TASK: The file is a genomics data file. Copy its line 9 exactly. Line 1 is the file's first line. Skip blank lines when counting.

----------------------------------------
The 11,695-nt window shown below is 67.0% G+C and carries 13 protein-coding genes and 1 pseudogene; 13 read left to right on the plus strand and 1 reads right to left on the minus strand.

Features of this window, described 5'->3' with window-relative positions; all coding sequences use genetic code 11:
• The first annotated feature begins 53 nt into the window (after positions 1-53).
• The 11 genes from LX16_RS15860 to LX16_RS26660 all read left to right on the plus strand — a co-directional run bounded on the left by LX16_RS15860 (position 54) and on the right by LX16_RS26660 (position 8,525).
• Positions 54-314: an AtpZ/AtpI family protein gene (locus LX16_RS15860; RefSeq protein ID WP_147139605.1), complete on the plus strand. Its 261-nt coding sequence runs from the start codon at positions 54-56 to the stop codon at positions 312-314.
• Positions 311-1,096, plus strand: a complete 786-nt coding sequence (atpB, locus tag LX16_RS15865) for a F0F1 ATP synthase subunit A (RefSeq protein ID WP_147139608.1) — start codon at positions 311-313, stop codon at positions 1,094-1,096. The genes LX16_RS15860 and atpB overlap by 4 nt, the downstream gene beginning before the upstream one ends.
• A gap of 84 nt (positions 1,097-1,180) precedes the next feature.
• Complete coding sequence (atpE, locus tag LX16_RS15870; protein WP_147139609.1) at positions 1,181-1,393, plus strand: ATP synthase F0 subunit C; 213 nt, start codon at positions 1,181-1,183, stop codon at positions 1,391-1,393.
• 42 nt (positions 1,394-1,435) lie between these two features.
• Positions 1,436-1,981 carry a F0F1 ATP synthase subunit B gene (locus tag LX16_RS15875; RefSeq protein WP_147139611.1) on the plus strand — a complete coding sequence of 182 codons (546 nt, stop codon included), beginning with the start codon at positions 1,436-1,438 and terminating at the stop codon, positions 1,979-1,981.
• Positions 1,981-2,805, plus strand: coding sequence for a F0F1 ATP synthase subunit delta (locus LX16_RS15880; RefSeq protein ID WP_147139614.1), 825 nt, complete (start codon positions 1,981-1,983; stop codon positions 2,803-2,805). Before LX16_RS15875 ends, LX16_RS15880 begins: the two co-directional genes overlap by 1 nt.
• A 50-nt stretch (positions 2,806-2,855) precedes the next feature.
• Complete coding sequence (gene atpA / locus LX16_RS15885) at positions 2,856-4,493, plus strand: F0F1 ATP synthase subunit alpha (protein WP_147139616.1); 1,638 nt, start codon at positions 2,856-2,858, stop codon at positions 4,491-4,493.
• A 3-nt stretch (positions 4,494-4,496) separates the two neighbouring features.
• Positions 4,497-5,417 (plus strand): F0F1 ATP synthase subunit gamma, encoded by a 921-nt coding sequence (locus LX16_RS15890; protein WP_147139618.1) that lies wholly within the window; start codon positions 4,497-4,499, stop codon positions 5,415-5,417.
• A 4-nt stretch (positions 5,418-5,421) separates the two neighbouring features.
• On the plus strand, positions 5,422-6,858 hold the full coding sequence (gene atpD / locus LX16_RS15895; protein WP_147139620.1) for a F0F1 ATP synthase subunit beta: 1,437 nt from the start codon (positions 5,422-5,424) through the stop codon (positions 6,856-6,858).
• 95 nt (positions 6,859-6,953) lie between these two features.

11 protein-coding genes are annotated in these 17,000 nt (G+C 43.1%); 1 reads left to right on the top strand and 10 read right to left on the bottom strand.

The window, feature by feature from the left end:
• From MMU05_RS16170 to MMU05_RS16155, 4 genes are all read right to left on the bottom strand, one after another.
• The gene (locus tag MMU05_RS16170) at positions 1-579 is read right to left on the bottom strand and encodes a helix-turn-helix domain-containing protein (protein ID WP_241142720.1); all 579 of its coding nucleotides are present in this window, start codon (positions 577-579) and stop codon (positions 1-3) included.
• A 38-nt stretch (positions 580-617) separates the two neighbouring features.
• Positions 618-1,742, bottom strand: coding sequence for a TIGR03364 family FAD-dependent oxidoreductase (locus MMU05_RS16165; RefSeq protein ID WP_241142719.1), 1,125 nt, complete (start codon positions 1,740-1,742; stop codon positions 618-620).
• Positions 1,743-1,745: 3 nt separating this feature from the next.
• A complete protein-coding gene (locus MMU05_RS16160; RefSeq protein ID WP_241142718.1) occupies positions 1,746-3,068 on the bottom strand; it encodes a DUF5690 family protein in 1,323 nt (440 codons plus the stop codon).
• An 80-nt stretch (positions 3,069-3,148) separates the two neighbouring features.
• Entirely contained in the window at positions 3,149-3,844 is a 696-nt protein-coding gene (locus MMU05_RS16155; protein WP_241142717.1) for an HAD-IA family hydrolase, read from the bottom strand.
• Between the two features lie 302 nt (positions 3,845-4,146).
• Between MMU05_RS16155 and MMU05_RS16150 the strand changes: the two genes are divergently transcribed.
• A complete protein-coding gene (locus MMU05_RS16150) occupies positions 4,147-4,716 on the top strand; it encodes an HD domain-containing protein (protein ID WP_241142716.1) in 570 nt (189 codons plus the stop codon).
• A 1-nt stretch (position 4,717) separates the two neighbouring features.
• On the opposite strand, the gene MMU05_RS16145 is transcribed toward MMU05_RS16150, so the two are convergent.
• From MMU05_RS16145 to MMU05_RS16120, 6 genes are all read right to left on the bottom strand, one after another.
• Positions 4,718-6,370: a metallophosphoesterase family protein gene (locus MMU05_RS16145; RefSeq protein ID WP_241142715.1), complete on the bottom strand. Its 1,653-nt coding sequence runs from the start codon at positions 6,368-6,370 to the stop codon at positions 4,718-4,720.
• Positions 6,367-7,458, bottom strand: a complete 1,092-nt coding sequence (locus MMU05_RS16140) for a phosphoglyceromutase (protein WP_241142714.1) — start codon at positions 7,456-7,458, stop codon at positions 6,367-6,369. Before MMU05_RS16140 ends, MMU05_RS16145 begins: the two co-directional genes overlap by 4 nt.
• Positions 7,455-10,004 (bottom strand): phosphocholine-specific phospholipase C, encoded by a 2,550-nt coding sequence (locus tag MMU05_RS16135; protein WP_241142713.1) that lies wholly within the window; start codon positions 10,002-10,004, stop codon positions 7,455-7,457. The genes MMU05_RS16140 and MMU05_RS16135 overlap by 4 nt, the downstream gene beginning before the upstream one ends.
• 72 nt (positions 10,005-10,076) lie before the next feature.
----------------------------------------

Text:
• 42 nt (positions 1,394-1,435) lie between these two features.